, curators and critics in the late 1980s and early 1990s was mainly oriented towards the West, i.e. the European countries, the United States, and Australia after it had reinforced its regional economic and cultural engagement with East Asia and the Asian-Pacific. The reasons for the massive exodus of Chinese mainland artists were two-fold. While some left their home country in response to the Tiananmen Square massacre in 1989 and the subsequent suppression of pro-democracy expressions, others took advantage of the global opening of the contemporary art scene, the global

in Art and migration
Caroline Turner
Jen Webb

significant contribution to contemporary art and its discourses. Many have been collected by major museums outside their own countries. In this book we have limited our geographical coverage of Asia to South, Southeast and East Asia, acknowledging that Central Asia and Russia, with areas west of Pakistan  – now usually called West Asia – such as Iran, Iraq, Syria to present-day Turkey, also form part of the continent of Asia. We limit the scope in the main because in the 1990s, when debates about an ‘Asian’ contemporary art were in formation, the largely Islamic countries

in Art and human rights
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John M. MacKenzie

environments that matched or exceeded in grandeur and magnificence those of Europe. The fifth category became known as the ‘dependent empire’, consisting of colonies in Africa, South-East Asia and Pacific islands, most of them acquired during the nineteenth century and generally moving through stages from ‘protectorate’ to crown colony. Pacific islands were to form a connection in terms of trade and labour with the Australian colonies (the ‘Commonwealth’ of Australia after 1901) and New Zealand, not least after German territories in the Pacific became League of Nations

in The British Empire through buildings
Abstract only
Regina Lee Blaszczyk

world. The designers, salesman and agents who worked for Netherfield Mill were constantly on the go, either visiting customers in their home offices and design studios or taking sample orders from them at international shows. After the New Millennium, the calendar proved more demanding as trade shows proliferated, particularly in East Asia. In 2004, for example, Première Vision China was launched in Shanghai to provide fabric mills with greater access to Asian customers. 2 As globalisation advanced, stories about origins—the local, the regional and the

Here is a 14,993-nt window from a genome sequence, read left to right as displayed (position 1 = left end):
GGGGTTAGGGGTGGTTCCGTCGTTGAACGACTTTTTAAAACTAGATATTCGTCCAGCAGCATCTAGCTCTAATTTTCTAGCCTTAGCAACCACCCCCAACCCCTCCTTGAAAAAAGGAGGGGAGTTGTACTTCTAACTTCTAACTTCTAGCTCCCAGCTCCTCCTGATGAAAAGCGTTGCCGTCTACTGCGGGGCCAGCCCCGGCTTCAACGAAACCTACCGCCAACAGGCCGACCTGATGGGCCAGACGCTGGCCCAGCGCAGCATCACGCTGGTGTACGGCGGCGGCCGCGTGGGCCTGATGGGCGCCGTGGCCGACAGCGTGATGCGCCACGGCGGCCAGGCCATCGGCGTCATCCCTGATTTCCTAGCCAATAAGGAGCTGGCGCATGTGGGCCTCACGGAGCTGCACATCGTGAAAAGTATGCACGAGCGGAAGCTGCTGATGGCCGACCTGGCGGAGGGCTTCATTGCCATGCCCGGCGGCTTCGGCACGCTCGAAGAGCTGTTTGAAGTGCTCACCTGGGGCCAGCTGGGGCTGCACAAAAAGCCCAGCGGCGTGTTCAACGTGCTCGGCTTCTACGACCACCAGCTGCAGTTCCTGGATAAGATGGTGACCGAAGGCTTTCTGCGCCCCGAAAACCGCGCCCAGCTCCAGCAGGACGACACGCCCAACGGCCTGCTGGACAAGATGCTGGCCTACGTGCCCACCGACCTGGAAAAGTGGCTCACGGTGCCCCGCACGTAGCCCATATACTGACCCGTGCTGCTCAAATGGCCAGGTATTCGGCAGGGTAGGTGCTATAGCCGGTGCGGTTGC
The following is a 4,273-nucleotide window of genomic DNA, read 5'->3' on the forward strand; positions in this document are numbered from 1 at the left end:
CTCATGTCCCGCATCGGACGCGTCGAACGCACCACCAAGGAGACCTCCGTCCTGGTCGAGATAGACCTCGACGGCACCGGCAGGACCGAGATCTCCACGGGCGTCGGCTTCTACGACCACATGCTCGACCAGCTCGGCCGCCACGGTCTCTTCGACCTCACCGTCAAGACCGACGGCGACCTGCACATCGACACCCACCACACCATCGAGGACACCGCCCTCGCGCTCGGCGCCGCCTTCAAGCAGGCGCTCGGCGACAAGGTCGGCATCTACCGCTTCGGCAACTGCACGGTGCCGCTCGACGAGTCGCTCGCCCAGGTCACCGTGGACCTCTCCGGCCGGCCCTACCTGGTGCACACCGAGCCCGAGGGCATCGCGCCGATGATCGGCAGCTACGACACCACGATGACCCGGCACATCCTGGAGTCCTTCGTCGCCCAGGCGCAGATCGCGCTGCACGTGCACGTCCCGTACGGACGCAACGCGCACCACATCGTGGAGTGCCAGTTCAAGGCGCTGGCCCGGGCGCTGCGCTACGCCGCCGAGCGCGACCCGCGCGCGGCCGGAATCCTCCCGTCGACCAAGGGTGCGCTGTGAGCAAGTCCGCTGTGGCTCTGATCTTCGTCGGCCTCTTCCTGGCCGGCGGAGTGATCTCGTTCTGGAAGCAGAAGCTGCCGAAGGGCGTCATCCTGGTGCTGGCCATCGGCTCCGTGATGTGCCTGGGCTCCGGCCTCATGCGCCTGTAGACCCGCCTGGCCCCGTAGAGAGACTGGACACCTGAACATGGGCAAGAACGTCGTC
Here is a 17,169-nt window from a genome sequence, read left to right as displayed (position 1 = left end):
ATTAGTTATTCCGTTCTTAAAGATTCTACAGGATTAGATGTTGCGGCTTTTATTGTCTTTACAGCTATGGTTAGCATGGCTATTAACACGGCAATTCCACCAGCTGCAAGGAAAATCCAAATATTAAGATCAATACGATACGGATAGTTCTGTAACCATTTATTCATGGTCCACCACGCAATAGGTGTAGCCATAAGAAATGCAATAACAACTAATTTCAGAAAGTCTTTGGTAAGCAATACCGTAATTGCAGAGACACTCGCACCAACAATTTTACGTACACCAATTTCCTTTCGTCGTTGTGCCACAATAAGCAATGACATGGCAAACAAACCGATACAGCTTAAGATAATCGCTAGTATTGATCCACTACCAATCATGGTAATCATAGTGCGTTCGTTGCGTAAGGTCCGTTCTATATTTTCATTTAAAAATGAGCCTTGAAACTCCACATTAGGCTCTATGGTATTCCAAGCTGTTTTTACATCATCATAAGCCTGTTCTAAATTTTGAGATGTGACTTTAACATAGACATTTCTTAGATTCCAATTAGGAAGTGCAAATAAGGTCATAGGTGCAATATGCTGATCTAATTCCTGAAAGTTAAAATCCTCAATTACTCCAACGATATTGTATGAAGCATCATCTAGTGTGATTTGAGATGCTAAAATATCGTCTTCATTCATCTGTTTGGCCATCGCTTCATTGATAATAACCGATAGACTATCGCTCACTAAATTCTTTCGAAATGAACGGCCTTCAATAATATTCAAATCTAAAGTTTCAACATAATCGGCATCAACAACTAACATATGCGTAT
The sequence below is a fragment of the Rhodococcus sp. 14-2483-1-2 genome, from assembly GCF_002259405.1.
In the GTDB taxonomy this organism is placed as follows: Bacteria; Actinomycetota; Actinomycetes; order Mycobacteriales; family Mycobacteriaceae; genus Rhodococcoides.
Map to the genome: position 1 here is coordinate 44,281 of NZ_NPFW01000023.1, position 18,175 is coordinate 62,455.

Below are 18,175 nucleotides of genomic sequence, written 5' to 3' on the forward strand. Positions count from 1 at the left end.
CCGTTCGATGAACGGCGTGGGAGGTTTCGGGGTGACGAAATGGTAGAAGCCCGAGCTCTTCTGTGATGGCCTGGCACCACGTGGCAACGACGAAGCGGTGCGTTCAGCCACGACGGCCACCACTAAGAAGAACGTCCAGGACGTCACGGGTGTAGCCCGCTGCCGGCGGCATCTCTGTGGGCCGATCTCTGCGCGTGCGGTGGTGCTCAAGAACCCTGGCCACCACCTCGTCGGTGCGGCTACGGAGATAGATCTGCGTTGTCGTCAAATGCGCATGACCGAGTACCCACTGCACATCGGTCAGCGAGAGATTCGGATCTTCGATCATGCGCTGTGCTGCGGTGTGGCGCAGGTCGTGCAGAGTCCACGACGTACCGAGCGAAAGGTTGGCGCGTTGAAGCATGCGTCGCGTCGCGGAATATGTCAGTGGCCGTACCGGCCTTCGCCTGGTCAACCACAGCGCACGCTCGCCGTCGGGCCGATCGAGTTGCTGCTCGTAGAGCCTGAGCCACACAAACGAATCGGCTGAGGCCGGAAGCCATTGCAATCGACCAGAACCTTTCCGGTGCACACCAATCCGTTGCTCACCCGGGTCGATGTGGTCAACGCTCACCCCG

in Fashionability
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The way forward
Regina Lee Blaszczyk

triumph of East Asia as a manufacturing centre. The mill ventured into heritage-informed design in the 1980s, when middle-class consumers still used clothing as a demarcation of social class, but in more recent years has adapted vintage styling to the higher end of the market, where better-off consumers look for historical anchors to moor them in an uncertain global world. The mill’s recent successes with heritage branding and co-branding owe much to the West’s growing nostalgia for the motifs of its own past, which is a response to globalisation, albeit a relatively

in Fashionability
John M. MacKenzie

was derived from British practice, was common in, for example, South-East Asia, notably in Singapore and Penang. In the plantations, the powerhouse of Caribbean economies, the range was even greater, from the most basic accommodation for slaves through somewhat better structures for privileged or artisan slaves, to the residences of overseers, finally to the often grand mansion for the plantation owner. The plantations were, however, as much industrial as agricultural sites given the need for boiling houses, trash houses (in which to store the residue of the canes

in The British Empire through buildings